Johns Hopkins Students Help ICU Patients Get on Their Feet

 

June 3, 2008

June 3, 2008 - Johns Hopkins undergraduates have designed and built a device to enable critically ill intensive care unit patients to leave their beds and walk while remaining tethered to essential life-support equipment.

The invention allows doctors to better understand whether carefully supervised rehabilitation, as opposed to continuous sedation and bed rest, can improve the recovery of intensive care patients. Some clinicians believe allowing ICU patients to get out of bed and walk could avert some of the muscle weakness, bedsores and depression that typically develop when these patients are kept heavily sedated and confined to bed. Because such patients usually must remain connected to an artificial breathing machine, heart monitors and intravenous lines with essential medications, a simple walk down the hall can require four staff members to accompany the patient.

To reduce this staffing demand and improve this new ICU rehabilitation program, a physician at Johns Hopkins Hospital last year asked students in a biomedical engineering design team course to devise a mobility aid for ICU patients. Over two semesters, the students, supervised by faculty members and graduate students and advised by hospital staff, produced a device called the ICU MOVER Aid. This device has two components - a novel mobility aid that combines the rehabilitative features of a walker and the safety features of a wheelchair, and a separate wheeled tower to which important life-support equipment can be attached.

�The finished product is truly outstanding,� said physician Dale Needham, an assistant professor in the division of pulmonary and critical care medicine at the Johns Hopkins School of Medicine. �The most recent version of the MOVER is far beyond a rough prototype. The students exceeded everyone�s expectations in designing a device that we could routinely use in the medical ICU.�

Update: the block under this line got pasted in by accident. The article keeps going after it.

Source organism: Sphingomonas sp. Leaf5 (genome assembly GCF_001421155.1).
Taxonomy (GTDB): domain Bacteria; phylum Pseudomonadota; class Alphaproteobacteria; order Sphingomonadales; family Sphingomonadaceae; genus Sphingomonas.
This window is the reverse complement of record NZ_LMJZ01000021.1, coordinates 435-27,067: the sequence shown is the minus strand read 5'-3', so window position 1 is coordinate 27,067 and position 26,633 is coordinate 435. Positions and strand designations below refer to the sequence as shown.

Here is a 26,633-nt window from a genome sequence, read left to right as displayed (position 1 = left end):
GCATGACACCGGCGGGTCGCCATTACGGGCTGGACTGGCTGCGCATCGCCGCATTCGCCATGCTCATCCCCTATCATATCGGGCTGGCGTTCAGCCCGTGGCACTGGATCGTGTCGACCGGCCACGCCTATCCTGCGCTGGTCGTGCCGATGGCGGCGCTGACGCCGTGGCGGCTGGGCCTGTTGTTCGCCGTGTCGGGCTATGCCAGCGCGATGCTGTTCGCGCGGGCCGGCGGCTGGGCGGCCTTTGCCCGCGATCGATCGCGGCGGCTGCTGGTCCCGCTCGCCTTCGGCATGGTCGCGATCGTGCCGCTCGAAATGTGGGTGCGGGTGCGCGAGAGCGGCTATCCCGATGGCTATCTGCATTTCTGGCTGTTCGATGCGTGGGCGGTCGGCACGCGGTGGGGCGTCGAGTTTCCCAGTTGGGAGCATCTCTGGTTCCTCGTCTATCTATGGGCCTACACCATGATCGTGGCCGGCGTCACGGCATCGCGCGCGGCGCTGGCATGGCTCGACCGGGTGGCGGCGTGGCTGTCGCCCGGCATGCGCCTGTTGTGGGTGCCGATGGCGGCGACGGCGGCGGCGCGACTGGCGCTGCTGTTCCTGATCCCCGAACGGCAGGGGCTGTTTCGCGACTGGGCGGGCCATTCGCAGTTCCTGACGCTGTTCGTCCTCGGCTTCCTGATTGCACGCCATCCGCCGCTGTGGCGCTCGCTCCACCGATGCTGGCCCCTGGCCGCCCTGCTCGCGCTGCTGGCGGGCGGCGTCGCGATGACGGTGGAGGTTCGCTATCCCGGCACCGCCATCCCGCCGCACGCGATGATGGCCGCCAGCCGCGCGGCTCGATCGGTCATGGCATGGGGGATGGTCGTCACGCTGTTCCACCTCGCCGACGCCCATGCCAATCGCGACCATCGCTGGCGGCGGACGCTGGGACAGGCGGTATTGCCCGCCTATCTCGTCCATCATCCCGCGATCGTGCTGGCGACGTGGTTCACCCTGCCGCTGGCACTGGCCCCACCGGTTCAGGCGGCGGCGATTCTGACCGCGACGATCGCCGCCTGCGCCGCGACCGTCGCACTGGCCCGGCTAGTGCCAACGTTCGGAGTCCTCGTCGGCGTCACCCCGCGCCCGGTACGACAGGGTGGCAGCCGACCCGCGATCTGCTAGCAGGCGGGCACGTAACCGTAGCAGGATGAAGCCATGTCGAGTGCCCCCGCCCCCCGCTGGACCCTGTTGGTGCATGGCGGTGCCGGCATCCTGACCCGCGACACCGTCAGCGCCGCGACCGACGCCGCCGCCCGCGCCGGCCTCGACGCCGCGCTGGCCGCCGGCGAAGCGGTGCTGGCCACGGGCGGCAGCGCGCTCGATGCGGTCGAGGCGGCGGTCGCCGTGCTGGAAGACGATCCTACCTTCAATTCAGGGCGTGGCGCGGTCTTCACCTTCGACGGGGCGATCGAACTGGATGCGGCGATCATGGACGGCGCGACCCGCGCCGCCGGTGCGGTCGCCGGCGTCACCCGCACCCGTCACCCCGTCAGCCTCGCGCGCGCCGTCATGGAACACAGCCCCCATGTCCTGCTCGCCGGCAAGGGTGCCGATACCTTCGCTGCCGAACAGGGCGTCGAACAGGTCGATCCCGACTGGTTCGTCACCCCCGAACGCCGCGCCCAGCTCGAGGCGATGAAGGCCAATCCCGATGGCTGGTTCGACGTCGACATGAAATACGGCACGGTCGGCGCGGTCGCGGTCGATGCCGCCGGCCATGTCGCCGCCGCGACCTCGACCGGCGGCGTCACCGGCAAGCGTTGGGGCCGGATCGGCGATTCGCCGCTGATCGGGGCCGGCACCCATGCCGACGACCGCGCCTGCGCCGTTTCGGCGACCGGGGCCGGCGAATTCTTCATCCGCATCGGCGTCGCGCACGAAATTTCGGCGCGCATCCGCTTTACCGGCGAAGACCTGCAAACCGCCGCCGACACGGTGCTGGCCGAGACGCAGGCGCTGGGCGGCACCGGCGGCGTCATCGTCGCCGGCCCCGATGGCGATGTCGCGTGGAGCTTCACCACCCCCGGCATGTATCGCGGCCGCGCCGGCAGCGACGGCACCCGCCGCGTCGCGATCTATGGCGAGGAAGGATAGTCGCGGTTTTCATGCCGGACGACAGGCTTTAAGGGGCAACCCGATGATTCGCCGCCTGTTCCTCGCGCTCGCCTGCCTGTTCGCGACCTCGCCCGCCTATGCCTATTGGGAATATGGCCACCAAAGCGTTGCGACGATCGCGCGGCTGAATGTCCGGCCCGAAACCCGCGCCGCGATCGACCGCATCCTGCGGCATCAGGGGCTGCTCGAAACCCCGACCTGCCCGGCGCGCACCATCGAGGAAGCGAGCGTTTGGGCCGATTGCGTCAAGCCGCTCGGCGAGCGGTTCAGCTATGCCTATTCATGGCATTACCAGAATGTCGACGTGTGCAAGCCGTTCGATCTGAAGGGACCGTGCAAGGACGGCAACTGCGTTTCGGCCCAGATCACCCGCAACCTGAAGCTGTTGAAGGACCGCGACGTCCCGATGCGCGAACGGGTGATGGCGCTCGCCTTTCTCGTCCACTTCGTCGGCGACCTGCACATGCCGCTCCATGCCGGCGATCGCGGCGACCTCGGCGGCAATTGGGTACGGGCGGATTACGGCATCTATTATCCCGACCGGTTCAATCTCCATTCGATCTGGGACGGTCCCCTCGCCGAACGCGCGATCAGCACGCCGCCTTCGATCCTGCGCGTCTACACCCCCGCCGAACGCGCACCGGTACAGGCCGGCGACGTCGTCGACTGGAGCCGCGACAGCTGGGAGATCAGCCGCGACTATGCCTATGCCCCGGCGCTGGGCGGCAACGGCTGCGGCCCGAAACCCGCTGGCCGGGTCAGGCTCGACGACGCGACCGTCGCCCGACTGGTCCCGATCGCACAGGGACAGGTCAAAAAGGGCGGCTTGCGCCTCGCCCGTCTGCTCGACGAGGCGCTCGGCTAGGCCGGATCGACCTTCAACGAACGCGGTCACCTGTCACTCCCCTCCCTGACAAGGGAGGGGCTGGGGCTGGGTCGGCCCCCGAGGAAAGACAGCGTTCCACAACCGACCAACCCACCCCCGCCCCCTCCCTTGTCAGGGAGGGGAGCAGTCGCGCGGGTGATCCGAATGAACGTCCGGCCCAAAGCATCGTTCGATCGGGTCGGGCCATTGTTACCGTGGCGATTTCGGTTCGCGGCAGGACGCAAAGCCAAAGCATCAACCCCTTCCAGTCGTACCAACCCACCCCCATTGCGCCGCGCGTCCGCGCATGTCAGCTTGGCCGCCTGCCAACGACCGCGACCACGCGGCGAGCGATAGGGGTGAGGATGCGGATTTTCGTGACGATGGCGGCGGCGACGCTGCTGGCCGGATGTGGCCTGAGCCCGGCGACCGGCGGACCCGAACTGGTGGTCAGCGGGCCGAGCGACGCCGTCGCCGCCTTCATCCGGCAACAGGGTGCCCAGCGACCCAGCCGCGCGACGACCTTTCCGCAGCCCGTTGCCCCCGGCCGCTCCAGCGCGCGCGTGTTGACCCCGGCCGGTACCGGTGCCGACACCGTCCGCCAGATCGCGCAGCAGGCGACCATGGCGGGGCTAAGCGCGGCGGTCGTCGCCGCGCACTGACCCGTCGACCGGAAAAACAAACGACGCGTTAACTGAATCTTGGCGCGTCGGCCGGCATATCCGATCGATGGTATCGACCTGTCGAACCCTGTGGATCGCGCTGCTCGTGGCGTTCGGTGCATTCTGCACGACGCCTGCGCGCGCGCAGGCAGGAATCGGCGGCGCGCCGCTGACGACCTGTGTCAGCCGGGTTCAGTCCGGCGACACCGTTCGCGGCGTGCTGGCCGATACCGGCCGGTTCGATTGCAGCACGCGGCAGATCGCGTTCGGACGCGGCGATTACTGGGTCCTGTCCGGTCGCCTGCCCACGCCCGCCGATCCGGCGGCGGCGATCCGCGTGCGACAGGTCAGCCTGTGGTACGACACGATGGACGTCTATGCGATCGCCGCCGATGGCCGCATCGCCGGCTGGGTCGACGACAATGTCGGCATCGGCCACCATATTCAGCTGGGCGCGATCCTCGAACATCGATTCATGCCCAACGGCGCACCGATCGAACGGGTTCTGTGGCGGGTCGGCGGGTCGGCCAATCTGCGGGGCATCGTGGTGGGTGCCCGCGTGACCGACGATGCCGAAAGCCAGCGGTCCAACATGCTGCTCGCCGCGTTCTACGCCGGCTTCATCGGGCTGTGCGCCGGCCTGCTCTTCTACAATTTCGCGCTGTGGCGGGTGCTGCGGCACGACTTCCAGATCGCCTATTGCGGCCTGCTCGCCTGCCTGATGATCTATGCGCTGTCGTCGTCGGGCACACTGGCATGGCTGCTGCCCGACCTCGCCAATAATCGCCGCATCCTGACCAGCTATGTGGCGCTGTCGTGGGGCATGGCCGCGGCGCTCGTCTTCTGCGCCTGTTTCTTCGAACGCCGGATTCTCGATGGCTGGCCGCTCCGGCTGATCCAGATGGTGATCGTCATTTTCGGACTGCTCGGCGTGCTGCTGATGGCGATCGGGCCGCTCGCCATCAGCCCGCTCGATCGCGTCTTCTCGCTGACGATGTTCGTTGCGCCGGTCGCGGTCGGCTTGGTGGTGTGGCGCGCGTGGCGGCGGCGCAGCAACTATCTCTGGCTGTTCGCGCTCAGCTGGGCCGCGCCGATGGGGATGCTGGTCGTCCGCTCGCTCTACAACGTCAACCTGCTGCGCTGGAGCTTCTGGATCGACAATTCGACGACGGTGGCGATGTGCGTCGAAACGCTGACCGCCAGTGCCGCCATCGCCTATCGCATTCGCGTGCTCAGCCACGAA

To help him improve the new medical ICU rehabilitation program at Johns Hopkins, Needham had challenged the students to produce a device that would meet three key criteria. First, it had to provide physical support for the patient during walking. Second, it had to safely house all necessary monitoring and therapeutic equipment for critically ill patients. Finally, it needed a safety backup system for patients who must immediately sit down because of fatigue or a sudden change in their medical condition.

�We ended up building three versions,� said Joshua Lerman, a senior biomedical engineering student who served as team leader. �First, we used PVC pipes to work on the basic design. Then, we made an aluminum version. We made the final prototype mostly of steel. All through the process we got feedback from the hospital�s ICU staff, who told us what we needed to change to make it better suit patients� needs.�

The final version features a walker type framework, similar to devices that some frail or elderly people use to get around. Immediately behind the patient, however, a fabric seat is attached to the frame so a tired patient can sit down. The seat can also �catch� a patient who abruptly collapses because of a medical problem.

As a separate component, the prototype features a tower designed to accommodate two oxygen tanks and three medical devices: a cardiac monitor, intravenous infusion pumps to provide medications, and a ventilator to support breathing. Despite all of the equipment attached to it, the MOVER prototype was small enough to maneuver through the ICU�s narrow hallways, although using it in the ICU patient rooms, which are particularly small, proved to be more challenging. In terms of improved efficiency, the inventors said, the MOVER requires only two hospital staff members to accompany the walking patient, compared with four staff under the earlier system.

At a recent competition for Johns Hopkins biomedical engineering design projects, the MOVER�s team took second-place honors. The student inventors and their faculty mentors have obtained a provisional patent for the device and are exploring commercialization opportunities. Needham said much will depend on how quickly other hospitals adopt new therapies in the ICU setting to improve patient recovery.

�With the increasing interest in early mobility for ICU patients and the emerging scientific evidence supporting the benefit of this approach,� he said. �I think there is a strong commercial future for the MOVER device.�

For more information: www.hopkinsmedicine.org, www.bme.jhu.edu